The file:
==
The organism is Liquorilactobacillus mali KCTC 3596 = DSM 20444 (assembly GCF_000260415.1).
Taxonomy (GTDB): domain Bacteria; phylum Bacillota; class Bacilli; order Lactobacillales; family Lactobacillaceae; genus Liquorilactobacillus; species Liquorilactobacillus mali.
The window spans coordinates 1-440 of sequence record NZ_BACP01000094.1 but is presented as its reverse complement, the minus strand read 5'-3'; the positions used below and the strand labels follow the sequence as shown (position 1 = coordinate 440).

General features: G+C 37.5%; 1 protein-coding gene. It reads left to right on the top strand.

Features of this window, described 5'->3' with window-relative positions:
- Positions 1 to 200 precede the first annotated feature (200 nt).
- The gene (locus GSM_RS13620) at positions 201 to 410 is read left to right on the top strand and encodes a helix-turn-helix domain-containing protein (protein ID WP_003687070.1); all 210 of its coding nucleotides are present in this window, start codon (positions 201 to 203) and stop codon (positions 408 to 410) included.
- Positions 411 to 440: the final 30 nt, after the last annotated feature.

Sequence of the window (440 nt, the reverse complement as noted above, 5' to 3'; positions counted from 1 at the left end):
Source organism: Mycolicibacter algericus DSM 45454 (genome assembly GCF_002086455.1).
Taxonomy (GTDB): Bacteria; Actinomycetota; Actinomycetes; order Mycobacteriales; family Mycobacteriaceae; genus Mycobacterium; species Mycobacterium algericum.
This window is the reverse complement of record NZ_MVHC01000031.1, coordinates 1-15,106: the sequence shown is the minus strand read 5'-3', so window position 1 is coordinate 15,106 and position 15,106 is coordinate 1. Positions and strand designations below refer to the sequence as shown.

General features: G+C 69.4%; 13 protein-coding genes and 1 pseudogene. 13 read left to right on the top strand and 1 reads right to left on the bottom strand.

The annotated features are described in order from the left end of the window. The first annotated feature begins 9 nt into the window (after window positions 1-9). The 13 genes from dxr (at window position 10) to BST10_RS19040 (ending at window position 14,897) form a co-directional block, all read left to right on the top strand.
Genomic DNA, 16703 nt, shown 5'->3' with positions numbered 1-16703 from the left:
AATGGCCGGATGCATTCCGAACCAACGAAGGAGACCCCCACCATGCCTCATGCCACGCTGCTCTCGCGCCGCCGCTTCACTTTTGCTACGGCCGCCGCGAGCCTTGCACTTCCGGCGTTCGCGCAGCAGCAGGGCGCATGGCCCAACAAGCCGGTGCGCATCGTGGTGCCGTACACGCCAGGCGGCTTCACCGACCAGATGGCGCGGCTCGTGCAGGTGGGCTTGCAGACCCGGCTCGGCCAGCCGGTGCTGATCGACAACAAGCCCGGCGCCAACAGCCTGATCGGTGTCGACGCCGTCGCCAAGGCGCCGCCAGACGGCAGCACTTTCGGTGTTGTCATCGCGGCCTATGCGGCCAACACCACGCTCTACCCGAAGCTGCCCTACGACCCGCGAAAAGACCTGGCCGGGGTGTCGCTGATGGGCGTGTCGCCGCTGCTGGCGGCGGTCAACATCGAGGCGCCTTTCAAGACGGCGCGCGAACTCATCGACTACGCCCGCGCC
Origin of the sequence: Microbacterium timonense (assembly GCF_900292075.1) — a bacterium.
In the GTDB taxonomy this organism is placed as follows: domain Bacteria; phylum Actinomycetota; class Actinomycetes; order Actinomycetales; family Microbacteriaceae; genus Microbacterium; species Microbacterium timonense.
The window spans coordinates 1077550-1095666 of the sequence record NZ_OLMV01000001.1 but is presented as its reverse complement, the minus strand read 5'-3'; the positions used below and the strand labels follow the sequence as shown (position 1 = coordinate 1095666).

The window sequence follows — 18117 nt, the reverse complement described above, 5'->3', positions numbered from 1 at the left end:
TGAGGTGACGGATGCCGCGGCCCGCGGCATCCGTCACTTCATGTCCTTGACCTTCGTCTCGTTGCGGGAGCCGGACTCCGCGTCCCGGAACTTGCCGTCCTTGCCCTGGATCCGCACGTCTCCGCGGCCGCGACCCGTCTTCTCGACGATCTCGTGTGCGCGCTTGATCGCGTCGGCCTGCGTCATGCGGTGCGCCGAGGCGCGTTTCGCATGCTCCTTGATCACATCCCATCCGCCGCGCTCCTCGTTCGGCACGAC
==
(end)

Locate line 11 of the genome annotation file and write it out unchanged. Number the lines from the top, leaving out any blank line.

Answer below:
Taxonomy (GTDB): Bacteria; Actinomycetota; Actinomycetes; order Mycobacteriales; family Mycobacteriaceae; genus Mycobacterium; species Mycobacterium algericum.